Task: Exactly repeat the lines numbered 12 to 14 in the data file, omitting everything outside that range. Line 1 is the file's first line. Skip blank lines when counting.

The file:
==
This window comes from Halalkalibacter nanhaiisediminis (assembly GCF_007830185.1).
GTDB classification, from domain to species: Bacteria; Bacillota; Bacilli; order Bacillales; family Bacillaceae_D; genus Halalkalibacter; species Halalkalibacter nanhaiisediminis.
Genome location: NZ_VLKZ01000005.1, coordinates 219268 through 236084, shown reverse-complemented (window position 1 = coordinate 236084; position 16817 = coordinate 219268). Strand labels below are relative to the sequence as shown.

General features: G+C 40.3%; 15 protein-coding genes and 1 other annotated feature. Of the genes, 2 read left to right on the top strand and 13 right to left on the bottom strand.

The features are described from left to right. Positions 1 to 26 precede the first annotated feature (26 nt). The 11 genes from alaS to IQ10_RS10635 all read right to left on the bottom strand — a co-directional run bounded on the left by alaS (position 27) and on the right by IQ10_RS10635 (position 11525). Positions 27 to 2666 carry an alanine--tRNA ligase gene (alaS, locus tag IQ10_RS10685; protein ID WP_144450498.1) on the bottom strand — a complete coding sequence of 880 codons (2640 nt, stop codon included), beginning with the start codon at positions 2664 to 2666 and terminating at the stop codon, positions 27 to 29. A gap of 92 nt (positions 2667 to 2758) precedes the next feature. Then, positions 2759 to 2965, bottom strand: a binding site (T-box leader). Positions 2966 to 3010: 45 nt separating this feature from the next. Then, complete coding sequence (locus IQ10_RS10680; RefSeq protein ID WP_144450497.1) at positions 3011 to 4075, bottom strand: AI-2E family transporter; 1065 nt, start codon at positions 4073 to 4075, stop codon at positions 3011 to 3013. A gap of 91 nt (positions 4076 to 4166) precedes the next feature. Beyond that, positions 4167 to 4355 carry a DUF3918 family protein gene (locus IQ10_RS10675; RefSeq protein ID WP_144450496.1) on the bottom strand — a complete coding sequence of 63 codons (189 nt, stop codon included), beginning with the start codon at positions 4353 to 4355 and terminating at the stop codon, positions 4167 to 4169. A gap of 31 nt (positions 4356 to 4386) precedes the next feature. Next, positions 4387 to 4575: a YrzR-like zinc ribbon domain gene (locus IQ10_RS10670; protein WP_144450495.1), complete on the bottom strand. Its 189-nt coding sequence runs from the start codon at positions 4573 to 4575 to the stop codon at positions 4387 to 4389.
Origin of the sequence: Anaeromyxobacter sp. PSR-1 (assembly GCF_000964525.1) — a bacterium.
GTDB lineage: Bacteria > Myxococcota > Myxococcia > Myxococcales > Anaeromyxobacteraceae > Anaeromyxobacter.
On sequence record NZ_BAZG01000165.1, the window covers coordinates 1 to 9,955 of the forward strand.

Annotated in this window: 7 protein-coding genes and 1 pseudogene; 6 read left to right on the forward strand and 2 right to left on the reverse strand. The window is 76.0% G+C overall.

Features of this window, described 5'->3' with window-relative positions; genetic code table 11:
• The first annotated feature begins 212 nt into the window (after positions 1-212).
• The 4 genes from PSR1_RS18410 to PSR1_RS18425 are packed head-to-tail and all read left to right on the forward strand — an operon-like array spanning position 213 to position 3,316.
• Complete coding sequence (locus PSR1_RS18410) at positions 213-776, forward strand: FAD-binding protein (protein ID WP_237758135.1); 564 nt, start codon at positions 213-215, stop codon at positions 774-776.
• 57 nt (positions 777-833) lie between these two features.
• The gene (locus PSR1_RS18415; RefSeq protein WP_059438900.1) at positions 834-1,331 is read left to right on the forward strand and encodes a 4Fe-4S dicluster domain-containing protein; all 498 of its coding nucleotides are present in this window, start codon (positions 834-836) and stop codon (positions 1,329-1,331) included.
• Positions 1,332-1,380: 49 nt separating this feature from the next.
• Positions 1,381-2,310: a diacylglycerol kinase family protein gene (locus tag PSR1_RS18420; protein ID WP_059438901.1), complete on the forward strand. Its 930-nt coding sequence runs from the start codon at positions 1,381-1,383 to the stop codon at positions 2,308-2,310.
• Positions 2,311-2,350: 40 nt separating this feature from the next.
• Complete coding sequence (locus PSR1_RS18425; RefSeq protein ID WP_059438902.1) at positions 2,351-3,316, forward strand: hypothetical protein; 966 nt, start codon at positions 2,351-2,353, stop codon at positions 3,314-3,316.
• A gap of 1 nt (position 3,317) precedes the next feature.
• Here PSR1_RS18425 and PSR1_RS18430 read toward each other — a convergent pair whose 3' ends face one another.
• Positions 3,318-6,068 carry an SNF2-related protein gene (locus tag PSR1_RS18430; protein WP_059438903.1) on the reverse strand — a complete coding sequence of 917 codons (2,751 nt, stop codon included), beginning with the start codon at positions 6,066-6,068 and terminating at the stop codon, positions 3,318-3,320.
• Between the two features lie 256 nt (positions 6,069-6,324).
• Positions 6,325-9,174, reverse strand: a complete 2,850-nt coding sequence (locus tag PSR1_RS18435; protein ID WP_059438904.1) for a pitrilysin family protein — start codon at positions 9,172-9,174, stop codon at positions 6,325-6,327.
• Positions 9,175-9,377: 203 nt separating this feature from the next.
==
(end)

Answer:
• The 4 genes from PSR1_RS18410 to PSR1_RS18425 are packed head-to-tail and all read left to right on the forward strand — an operon-like array spanning position 213 to position 3,316.
• Complete coding sequence (locus PSR1_RS18410) at positions 213-776, forward strand: FAD-binding protein (protein ID WP_237758135.1); 564 nt, start codon at positions 213-215, stop codon at positions 774-776.
• 57 nt (positions 777-833) lie between these two features.